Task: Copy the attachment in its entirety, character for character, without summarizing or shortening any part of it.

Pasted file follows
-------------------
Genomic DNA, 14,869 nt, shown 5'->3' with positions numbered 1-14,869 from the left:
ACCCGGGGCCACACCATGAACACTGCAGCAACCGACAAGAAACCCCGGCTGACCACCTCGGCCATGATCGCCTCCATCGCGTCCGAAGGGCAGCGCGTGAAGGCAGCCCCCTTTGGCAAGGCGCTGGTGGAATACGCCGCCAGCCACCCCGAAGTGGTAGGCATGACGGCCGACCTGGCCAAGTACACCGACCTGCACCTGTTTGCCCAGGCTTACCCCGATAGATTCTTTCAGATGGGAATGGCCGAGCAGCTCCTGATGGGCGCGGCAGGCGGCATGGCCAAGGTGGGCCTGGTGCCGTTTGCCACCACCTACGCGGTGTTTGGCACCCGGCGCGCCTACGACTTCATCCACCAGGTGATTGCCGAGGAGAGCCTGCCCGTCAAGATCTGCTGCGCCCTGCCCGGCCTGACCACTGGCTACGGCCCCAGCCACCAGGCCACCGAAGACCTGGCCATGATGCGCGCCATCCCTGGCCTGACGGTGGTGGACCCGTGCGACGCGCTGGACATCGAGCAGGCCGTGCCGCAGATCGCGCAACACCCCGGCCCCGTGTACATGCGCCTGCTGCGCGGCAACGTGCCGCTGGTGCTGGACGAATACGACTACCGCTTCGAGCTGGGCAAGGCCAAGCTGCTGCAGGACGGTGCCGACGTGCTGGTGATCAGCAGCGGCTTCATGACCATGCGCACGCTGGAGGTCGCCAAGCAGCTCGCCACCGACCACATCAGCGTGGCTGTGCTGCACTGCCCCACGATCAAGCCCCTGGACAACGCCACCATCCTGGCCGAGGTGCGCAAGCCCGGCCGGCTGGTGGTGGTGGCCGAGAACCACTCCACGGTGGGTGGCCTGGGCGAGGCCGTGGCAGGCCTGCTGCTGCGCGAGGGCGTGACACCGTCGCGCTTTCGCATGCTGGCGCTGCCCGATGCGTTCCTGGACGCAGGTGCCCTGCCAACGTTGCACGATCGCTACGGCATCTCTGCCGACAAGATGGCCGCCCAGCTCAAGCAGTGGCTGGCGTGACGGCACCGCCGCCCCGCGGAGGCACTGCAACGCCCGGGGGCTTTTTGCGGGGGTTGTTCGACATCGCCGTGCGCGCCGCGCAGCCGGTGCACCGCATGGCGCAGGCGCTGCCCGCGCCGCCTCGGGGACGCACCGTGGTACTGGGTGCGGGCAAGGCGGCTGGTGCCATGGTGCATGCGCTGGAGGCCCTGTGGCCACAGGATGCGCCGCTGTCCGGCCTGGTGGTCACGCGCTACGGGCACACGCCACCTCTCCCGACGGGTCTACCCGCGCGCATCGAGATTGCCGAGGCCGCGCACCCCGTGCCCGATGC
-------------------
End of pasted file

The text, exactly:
Genomic DNA, 14,869 nt, shown 5'->3' with positions numbered 1-14,869 from the left:
ACCCGGGGCCACACCATGAACACTGCAGCAACCGACAAGAAACCCCGGCTGACCACCTCGGCCATGATCGCCTCCATCGCGTCCGAAGGGCAGCGCGTGAAGGCAGCCCCCTTTGGCAAGGCGCTGGTGGAATACGCCGCCAGCCACCCCGAAGTGGTAGGCATGACGGCCGACCTGGCCAAGTACACCGACCTGCACCTGTTTGCCCAGGCTTACCCCGATAGATTCTTTCAGATGGGAATGGCCGAGCAGCTCCTGATGGGCGCGGCAGGCGGCATGGCCAAGGTGGGCCTGGTGCCGTTTGCCACCACCTACGCGGTGTTTGGCACCCGGCGCGCCTACGACTTCATCCACCAGGTGATTGCCGAGGAGAGCCTGCCCGTCAAGATCTGCTGCGCCCTGCCCGGCCTGACCACTGGCTACGGCCCCAGCCACCAGGCCACCGAAGACCTGGCCATGATGCGCGCCATCCCTGGCCTGACGGTGGTGGACCCGTGCGACGCGCTGGACATCGAGCAGGCCGTGCCGCAGATCGCGCAACACCCCGGCCCCGTGTACATGCGCCTGCTGCGCGGCAACGTGCCGCTGGTGCTGGACGAATACGACTACCGCTTCGAGCTGGGCAAGGCCAAGCTGCTGCAGGACGGTGCCGACGTGCTGGTGATCAGCAGCGGCTTCATGACCATGCGCACGCTGGAGGTCGCCAAGCAGCTCGCCACCGACCACATCAGCGTGGCTGTGCTGCACTGCCCCACGATCAAGCCCCTGGACAACGCCACCATCCTGGCCGAGGTGCGCAAGCCCGGCCGGCTGGTGGTGGTGGCCGAGAACCACTCCACGGTGGGTGGCCTGGGCGAGGCCGTGGCAGGCCTGCTGCTGCGCGAGGGCGTGACACCGTCGCGCTTTCGCATGCTGGCGCTGCCCGATGCGTTCCTGGACGCAGGTGCCCTGCCAACGTTGCACGATCGCTACGGCATCTCTGCCGACAAGATGGCCGCCCAGCTCAAGCAGTGGCTGGCGTGACGGCACCGCCGCCCCGCGGAGGCACTGCAACGCCCGGGGGCTTTTTGCGGGGGTTGTTCGACATCGCCGTGCGCGCCGCGCAGCCGGTGCACCGCATGGCGCAGGCGCTGCCCGCGCCGCCTCGGGGACGCACCGTGGTACTGGGTGCGGGCAAGGCGGCTGGTGCCATGGTGCATGCGCTGGAGGCCCTGTGGCCACAGGATGCGCCGCTGTCCGGCCTGGTGGTCACGCGCTACGGGCACACGCCACCTCTCCCGACGGGTCTACCCGCGCGCATCGAGATTGCCGAGGCCGCGCACCCCGTGCCCGATGC